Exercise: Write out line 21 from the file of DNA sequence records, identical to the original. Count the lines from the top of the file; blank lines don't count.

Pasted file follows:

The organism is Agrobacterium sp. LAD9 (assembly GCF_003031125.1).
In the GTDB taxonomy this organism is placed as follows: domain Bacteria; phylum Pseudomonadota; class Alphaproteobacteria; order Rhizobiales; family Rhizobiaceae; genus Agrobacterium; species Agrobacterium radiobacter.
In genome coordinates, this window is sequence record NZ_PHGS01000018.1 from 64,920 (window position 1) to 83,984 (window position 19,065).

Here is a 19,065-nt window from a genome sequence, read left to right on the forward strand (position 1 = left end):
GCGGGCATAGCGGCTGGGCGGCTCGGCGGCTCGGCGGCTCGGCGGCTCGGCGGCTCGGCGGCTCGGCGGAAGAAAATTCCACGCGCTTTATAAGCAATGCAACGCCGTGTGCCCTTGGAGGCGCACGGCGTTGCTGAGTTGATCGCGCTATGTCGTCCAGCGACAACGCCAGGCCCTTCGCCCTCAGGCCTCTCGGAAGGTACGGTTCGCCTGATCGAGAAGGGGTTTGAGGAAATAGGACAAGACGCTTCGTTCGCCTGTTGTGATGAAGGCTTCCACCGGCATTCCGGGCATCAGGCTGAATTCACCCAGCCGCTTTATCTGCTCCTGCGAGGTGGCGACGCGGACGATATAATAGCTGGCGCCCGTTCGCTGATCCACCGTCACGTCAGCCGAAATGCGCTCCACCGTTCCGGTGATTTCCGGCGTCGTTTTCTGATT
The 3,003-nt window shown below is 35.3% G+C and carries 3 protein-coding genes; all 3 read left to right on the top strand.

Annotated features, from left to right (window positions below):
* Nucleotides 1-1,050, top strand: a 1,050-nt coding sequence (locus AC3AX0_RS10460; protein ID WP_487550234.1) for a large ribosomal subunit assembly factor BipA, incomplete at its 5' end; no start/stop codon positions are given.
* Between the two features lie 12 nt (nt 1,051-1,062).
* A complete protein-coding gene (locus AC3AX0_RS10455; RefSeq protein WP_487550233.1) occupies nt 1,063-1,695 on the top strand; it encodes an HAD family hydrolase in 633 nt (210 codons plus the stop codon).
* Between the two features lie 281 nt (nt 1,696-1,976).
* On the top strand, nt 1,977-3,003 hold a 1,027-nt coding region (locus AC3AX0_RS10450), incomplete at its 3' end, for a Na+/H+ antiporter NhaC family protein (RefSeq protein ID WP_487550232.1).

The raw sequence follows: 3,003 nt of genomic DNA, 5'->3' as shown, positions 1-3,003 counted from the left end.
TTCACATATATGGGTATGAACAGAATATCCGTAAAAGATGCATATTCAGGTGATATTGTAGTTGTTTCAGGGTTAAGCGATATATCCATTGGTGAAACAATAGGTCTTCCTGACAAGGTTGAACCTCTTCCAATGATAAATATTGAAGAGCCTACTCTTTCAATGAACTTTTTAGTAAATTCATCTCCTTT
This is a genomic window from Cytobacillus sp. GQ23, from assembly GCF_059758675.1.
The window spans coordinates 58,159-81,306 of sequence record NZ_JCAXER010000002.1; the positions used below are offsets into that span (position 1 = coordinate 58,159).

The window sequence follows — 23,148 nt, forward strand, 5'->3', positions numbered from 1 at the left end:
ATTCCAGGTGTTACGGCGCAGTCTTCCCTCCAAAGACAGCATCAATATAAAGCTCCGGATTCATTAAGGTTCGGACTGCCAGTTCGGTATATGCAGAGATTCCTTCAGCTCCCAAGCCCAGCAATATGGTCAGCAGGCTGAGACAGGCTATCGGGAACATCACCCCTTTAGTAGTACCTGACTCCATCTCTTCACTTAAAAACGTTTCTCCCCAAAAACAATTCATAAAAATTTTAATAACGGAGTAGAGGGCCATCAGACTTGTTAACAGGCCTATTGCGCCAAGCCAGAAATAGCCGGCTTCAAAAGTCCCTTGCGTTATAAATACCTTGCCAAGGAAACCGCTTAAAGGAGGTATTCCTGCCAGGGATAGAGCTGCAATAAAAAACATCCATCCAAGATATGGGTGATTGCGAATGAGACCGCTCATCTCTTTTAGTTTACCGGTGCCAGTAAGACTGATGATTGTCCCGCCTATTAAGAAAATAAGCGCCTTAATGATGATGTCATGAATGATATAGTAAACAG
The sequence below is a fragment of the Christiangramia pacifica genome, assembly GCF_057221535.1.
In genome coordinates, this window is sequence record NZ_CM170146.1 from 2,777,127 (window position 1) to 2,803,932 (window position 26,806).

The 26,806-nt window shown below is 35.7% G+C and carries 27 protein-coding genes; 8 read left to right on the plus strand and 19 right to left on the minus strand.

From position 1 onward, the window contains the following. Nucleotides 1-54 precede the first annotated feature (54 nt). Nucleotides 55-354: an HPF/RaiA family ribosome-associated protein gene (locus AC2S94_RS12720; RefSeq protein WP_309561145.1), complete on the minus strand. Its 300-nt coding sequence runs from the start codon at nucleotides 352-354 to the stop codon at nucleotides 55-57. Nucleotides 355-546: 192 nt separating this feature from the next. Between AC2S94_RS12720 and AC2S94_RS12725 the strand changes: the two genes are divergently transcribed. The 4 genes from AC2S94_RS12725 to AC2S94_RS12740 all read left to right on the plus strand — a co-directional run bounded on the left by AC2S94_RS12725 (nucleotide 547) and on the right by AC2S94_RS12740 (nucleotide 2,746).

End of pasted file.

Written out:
The 26,806-nt window shown below is 35.7% G+C and carries 27 protein-coding genes; 8 read left to right on the plus strand and 19 right to left on the minus strand.